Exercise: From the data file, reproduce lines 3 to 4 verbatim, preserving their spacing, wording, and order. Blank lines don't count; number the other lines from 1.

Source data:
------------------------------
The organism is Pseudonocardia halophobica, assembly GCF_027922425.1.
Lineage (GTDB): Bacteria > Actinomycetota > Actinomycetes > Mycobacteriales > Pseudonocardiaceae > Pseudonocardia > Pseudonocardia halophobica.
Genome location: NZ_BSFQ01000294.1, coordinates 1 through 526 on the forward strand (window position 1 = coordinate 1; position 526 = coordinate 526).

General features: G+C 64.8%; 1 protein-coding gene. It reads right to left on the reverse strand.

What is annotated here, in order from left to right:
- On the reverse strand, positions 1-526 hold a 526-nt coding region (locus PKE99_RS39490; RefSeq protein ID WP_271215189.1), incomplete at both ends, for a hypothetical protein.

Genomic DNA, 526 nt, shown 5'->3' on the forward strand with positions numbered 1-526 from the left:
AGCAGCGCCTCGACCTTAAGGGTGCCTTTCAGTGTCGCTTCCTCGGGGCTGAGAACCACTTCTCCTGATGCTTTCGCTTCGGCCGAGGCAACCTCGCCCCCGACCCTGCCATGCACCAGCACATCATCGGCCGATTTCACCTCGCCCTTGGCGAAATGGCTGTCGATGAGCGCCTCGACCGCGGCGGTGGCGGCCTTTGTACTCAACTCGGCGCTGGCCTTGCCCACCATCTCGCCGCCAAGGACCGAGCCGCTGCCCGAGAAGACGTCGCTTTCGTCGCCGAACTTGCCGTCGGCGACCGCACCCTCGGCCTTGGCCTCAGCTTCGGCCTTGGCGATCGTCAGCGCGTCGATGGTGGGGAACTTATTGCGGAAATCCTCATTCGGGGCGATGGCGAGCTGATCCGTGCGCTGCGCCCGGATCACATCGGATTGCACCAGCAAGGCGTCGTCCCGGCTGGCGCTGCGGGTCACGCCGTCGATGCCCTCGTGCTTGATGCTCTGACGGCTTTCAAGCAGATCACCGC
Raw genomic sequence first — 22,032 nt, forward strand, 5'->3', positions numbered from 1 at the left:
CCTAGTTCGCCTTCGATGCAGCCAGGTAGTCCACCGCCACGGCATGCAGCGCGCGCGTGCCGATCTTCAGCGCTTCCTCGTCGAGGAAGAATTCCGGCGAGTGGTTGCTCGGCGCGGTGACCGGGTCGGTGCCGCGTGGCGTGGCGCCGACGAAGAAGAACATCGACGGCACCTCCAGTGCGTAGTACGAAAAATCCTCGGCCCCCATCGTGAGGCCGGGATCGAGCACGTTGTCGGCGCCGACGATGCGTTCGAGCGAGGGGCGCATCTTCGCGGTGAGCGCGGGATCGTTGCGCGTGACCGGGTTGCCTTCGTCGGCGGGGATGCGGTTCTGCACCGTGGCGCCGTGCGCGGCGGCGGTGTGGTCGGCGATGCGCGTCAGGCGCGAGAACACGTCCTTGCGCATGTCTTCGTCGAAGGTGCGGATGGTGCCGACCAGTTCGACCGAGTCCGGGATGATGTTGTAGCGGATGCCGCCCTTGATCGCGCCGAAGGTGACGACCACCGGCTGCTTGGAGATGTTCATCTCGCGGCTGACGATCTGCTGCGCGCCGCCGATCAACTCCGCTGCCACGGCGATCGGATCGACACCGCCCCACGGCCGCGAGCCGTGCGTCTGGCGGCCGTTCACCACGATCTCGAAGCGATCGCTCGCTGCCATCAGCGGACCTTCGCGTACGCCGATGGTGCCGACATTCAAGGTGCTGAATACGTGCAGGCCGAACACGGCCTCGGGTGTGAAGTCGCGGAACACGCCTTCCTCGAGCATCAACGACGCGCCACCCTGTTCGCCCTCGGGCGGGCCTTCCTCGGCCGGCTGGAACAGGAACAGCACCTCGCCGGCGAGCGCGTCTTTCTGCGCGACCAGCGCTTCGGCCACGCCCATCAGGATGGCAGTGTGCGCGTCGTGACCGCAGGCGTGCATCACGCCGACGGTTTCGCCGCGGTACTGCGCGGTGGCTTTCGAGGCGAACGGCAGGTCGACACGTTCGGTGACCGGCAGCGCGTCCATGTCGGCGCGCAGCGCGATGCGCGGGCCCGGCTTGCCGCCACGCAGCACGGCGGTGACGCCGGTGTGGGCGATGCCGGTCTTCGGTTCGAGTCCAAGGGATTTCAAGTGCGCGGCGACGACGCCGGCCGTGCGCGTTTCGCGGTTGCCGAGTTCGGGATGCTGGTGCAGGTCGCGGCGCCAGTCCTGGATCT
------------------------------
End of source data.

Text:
Genome location: NZ_BSFQ01000294.1, coordinates 1 through 526 on the forward strand (window position 1 = coordinate 1; position 526 = coordinate 526).

General features: G+C 64.8%; 1 protein-coding gene. It reads right to left on the reverse strand.